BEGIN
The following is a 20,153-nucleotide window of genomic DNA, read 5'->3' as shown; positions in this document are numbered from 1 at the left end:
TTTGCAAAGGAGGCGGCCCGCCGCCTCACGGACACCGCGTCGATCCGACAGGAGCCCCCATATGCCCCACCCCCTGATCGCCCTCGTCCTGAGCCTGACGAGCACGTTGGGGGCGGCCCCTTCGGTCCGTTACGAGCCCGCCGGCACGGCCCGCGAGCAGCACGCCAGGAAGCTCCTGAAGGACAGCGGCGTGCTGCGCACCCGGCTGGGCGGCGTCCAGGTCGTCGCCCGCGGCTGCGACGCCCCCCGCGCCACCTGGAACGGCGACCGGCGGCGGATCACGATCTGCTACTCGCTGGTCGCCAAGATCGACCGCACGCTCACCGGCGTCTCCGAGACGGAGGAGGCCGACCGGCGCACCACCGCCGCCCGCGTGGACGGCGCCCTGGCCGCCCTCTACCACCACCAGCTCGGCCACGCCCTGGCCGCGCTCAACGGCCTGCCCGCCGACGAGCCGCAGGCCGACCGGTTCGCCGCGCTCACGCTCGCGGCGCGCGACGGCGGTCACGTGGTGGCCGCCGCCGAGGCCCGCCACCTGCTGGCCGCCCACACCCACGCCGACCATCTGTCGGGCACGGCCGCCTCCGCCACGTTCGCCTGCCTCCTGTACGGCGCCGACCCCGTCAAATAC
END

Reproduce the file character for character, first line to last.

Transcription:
The following is a 20,153-nucleotide window of genomic DNA, read 5'->3' as shown; positions in this document are numbered from 1 at the left end:
TTTGCAAAGGAGGCGGCCCGCCGCCTCACGGACACCGCGTCGATCCGACAGGAGCCCCCATATGCCCCACCCCCTGATCGCCCTCGTCCTGAGCCTGACGAGCACGTTGGGGGCGGCCCCTTCGGTCCGTTACGAGCCCGCCGGCACGGCCCGCGAGCAGCACGCCAGGAAGCTCCTGAAGGACAGCGGCGTGCTGCGCACCCGGCTGGGCGGCGTCCAGGTCGTCGCCCGCGGCTGCGACGCCCCCCGCGCCACCTGGAACGGCGACCGGCGGCGGATCACGATCTGCTACTCGCTGGTCGCCAAGATCGACCGCACGCTCACCGGCGTCTCCGAGACGGAGGAGGCCGACCGGCGCACCACCGCCGCCCGCGTGGACGGCGCCCTGGCCGCCCTCTACCACCACCAGCTCGGCCACGCCCTGGCCGCGCTCAACGGCCTGCCCGCCGACGAGCCGCAGGCCGACCGGTTCGCCGCGCTCACGCTCGCGGCGCGCGACGGCGGTCACGTGGTGGCCGCCGCCGAGGCCCGCCACCTGCTGGCCGCCCACACCCACGCCGACCATCTGTCGGGCACGGCCGCCTCCGCCACGTTCGCCTGCCTCCTGTACGGCGCCGACCCCGTCAAATAC